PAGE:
The law means both parties are AWARE they are being recorded, that is, it's not a permission situation, just knowledge of such. In some districts, merely seeing a camera or recording device is sufficient to make the party "aware" they are recorded. I've been threatened with wiretap charges, but I knew the law better than the judge and police.
edit on 30-10-2015 by FlyingFox because: freedom



posted on Oct, 30 2015 @ 02:51 AM
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originally posted by: Shamrock6
Bet it won't be too long before a state bill is introduced requiring a certain distance to be kept by all parties not directly involved in an incident.


Hell, the Dallas Police Officers Association tried to slip a bill through that said the parties in the incident couldn't record or document the incident as well.



posted on Oct, 30 2015 @ 06:44 AM
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a reply to: Shamrock6

The original made it a Federal Offense, punishable by up to 75 years in prison, for recording a police officer. One guy got arrested and took it all the way to Federal Court where the judge slapped it down, thankfully. I've lived in several states and after being here for 15 years, I'm convinced that Illinois's reputation for corruption is well deserved.



posted on Oct, 30 2015 @ 07:14 AM
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a reply to: mikeone718

Average citizens don't take your cell phone and delete the footage.



posted on Oct, 30 2015 @ 09:17 AM
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originally posted by: mikeone718
Bring us an app for citizen wrongdoing as well please.

I've seen more of that than abuse by the police.


you shouldnt see any from the police. you know, the ones who sworn to bring citizen who do 'wrong' to justice...

the ones who take an oath to help stop and protect citizens from 'wrongdoings'.

the fact is there is a statistic for citizen 'wrongdoings' per year and there is statistics for police 'wrongdoings' per year too. and its all getting on par.

there was a principle who got caught up in a high school fight between students and got body slammed in the mix this past week, and there was also a cop who body slammed a female teen student in high school this past week.... i can prove this too. (thanks to you know what)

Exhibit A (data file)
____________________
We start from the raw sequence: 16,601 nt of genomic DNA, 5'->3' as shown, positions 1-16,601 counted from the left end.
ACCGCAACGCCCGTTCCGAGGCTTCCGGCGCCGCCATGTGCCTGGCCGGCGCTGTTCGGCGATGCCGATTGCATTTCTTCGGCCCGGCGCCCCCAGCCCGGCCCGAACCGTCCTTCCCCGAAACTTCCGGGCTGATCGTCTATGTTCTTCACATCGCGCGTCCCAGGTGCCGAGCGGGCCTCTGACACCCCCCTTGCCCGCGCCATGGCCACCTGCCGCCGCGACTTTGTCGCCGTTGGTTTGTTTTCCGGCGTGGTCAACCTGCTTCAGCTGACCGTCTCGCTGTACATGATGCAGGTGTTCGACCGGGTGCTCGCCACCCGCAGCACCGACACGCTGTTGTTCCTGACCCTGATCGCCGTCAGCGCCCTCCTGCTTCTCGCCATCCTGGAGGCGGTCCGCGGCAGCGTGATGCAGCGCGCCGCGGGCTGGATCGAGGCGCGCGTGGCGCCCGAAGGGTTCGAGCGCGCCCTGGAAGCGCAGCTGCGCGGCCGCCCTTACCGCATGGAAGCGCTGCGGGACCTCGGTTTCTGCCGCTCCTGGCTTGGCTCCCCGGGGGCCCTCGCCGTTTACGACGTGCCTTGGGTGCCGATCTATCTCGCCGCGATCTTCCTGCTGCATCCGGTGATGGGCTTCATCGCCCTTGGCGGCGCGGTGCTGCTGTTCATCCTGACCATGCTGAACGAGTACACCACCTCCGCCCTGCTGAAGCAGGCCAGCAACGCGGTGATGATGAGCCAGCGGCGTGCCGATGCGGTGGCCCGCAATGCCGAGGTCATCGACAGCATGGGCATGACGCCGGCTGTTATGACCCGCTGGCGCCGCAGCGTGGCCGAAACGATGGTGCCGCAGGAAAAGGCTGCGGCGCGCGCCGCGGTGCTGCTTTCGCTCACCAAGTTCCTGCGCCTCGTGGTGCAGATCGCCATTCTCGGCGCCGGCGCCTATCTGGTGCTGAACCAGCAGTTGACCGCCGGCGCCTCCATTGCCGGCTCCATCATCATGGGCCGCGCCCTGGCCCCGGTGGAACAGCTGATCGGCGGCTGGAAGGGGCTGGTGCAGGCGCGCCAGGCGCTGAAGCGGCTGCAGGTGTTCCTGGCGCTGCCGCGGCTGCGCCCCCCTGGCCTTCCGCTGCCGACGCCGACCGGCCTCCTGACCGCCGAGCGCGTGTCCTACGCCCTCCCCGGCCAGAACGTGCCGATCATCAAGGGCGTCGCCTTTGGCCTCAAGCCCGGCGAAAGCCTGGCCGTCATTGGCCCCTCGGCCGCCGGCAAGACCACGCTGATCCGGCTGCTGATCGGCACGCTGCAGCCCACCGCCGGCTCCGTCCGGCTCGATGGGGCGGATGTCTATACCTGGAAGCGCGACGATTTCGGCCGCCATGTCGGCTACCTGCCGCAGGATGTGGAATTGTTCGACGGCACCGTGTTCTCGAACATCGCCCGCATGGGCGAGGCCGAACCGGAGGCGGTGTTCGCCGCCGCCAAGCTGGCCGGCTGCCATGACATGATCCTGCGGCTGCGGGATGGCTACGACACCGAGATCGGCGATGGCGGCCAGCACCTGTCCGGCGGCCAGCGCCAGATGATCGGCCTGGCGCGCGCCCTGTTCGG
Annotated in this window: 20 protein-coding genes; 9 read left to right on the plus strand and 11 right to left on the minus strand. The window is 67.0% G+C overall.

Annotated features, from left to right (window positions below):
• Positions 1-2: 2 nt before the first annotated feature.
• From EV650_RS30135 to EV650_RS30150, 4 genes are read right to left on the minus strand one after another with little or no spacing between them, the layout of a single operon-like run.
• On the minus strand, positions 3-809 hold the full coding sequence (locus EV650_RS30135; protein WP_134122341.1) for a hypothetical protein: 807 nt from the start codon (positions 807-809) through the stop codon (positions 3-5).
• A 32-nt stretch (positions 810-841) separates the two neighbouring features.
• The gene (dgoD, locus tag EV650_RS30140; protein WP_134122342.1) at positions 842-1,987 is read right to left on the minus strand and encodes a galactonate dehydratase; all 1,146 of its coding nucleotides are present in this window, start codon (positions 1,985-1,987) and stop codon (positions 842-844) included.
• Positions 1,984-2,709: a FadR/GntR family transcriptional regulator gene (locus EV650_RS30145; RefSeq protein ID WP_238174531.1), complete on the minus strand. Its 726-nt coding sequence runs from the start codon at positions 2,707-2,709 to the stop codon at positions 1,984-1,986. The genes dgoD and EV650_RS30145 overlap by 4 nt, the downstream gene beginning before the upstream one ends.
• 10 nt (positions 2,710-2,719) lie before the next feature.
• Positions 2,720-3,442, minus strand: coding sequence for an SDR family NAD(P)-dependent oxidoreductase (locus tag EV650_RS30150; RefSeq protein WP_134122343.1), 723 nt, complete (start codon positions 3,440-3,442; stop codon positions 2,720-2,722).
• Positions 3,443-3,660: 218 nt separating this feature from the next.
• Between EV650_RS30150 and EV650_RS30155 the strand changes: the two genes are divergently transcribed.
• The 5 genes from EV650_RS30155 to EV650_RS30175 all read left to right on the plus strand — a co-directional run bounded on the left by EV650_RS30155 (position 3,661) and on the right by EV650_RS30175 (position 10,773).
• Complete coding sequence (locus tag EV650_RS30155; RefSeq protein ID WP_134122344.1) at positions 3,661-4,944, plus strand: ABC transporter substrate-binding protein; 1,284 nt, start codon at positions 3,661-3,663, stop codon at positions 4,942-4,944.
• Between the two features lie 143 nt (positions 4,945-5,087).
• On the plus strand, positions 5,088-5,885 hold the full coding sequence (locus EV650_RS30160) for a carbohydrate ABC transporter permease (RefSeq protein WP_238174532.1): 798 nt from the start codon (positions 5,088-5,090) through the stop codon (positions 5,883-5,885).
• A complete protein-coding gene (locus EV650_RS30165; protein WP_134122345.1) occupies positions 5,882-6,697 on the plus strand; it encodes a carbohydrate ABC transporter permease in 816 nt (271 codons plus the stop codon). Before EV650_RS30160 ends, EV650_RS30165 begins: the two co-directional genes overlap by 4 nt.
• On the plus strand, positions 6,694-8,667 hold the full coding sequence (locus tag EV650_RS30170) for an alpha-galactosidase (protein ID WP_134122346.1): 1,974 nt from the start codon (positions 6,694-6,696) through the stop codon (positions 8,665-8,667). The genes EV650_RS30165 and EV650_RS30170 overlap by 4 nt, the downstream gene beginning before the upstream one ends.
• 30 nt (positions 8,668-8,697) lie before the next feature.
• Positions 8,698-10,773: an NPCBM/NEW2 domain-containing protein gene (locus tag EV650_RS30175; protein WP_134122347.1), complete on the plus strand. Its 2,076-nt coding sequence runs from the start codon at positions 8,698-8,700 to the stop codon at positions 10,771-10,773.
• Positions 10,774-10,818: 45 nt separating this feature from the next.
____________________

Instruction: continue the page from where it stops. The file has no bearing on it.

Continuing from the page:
wt f'in f

... not everyone should be entrusted with authority. if video evidence can help cement that fact or even act as a deterrent , then good.


edit
those in CA, its perfectly legal to record 'them' when ever. just as its legal to record anything out in public.
CAjustice
edit on 30-10-2015 by odzeandennz because: CA justice / legal to record



posted on Oct, 30 2015 @ 11:01 AM
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a reply to: Spiramirabilis


Sounds good... just what we need in this time on increasing brutal police attacks and bully boy cops running around everywhere.

Every little helps.



posted on Oct, 30 2015 @ 12:42 PM
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and of course nobody will be making a list of those who download the app.

I mean what possible use could the ptb have for a list of people who want to catch out the police?



posted on Oct, 30 2015 @ 03:25 PM
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a reply to: johnb

I have s friend who says he was on the FBIs list back in the 60s. He's still doing ok

There really were lists...I'm sure there will be more

In fact - I'm guessing most members of the ACLU are on at least one or two lists

:-)

edit on 10/30/2015 by Spiramirabilis because: (no reason given)